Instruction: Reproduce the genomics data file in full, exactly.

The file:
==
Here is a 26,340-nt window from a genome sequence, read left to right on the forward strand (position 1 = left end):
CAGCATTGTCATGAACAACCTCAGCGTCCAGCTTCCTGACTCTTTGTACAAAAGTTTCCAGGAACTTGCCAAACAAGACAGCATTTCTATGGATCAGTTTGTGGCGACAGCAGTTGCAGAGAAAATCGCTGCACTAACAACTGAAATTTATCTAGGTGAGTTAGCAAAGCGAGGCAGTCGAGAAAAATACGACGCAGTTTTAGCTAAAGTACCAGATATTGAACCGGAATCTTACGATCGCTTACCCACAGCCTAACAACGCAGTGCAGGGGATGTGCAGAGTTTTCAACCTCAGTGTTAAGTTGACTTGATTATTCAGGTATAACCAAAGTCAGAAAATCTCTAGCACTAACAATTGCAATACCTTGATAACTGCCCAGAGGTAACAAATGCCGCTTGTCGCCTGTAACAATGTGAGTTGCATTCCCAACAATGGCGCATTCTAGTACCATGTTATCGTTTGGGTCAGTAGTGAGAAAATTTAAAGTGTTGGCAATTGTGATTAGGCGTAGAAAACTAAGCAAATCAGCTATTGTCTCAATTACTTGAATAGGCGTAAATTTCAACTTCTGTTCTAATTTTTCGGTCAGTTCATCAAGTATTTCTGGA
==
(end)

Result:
Here is a 26,340-nt window from a genome sequence, read left to right on the forward strand (position 1 = left end):
CAGCATTGTCATGAACAACCTCAGCGTCCAGCTTCCTGACTCTTTGTACAAAAGTTTCCAGGAACTTGCCAAACAAGACAGCATTTCTATGGATCAGTTTGTGGCGACAGCAGTTGCAGAGAAAATCGCTGCACTAACAACTGAAATTTATCTAGGTGAGTTAGCAAAGCGAGGCAGTCGAGAAAAATACGACGCAGTTTTAGCTAAAGTACCAGATATTGAACCGGAATCTTACGATCGCTTACCCACAGCCTAACAACGCAGTGCAGGGGATGTGCAGAGTTTTCAACCTCAGTGTTAAGTTGACTTGATTATTCAGGTATAACCAAAGTCAGAAAATCTCTAGCACTAACAATTGCAATACCTTGATAACTGCCCAGAGGTAACAAATGCCGCTTGTCGCCTGTAACAATGTGAGTTGCATTCCCAACAATGGCGCATTCTAGTACCATGTTATCGTTTGGGTCAGTAGTGAGAAAATTTAAAGTGTTGGCAATTGTGATTAGGCGTAGAAAACTAAGCAAATCAGCTATTGTCTCAATTACTTGAATAGGCGTAAATTTCAACTTCTGTTCTAATTTTTCGGTCAGTTCATCAAGTATTTCTGGA